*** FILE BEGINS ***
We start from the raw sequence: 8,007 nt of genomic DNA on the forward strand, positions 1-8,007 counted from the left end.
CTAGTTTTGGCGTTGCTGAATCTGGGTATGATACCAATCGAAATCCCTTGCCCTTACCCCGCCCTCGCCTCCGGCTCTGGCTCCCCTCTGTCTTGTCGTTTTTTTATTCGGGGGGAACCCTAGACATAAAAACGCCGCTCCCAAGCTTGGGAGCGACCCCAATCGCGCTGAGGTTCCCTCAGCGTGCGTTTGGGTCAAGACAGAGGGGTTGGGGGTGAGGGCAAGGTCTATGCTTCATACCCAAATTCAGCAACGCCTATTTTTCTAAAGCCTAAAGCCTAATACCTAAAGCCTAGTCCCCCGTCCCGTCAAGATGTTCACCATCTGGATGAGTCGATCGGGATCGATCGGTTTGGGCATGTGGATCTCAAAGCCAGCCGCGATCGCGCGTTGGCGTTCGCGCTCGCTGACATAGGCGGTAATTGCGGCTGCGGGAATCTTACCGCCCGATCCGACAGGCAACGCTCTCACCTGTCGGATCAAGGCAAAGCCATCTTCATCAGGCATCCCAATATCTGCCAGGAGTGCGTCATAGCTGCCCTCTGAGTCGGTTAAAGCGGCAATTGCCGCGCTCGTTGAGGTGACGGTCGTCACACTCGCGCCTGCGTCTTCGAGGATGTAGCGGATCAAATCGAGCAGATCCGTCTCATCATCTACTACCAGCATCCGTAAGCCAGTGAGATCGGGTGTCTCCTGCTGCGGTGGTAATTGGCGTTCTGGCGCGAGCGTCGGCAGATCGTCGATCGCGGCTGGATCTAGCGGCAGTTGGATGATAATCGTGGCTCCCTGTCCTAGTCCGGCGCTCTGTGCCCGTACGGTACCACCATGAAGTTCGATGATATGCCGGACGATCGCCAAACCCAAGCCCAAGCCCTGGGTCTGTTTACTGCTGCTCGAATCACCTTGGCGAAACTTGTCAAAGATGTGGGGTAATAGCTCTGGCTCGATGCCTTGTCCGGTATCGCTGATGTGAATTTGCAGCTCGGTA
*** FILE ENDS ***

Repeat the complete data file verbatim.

We start from the raw sequence: 8,007 nt of genomic DNA on the forward strand, positions 1-8,007 counted from the left end.
CTAGTTTTGGCGTTGCTGAATCTGGGTATGATACCAATCGAAATCCCTTGCCCTTACCCCGCCCTCGCCTCCGGCTCTGGCTCCCCTCTGTCTTGTCGTTTTTTTATTCGGGGGGAACCCTAGACATAAAAACGCCGCTCCCAAGCTTGGGAGCGACCCCAATCGCGCTGAGGTTCCCTCAGCGTGCGTTTGGGTCAAGACAGAGGGGTTGGGGGTGAGGGCAAGGTCTATGCTTCATACCCAAATTCAGCAACGCCTATTTTTCTAAAGCCTAAAGCCTAATACCTAAAGCCTAGTCCCCCGTCCCGTCAAGATGTTCACCATCTGGATGAGTCGATCGGGATCGATCGGTTTGGGCATGTGGATCTCAAAGCCAGCCGCGATCGCGCGTTGGCGTTCGCGCTCGCTGACATAGGCGGTAATTGCGGCTGCGGGAATCTTACCGCCCGATCCGACAGGCAACGCTCTCACCTGTCGGATCAAGGCAAAGCCATCTTCATCAGGCATCCCAATATCTGCCAGGAGTGCGTCATAGCTGCCCTCTGAGTCGGTTAAAGCGGCAATTGCCGCGCTCGTTGAGGTGACGGTCGTCACACTCGCGCCTGCGTCTTCGAGGATGTAGCGGATCAAATCGAGCAGATCCGTCTCATCATCTACTACCAGCATCCGTAAGCCAGTGAGATCGGGTGTCTCCTGCTGCGGTGGTAATTGGCGTTCTGGCGCGAGCGTCGGCAGATCGTCGATCGCGGCTGGATCTAGCGGCAGTTGGATGATAATCGTGGCTCCCTGTCCTAGTCCGGCGCTCTGTGCCCGTACGGTACCACCATGAAGTTCGATGATATGCCGGACGATCGCCAAACCCAAGCCCAAGCCCTGGGTCTGTTTACTGCTGCTCGAATCACCTTGGCGAAACTTGTCAAAGATGTGGGGTAATAGCTCTGGCTCGATGCCTTGTCCGGTATCGCTGATGTGAATTTGCAGCTCGGTA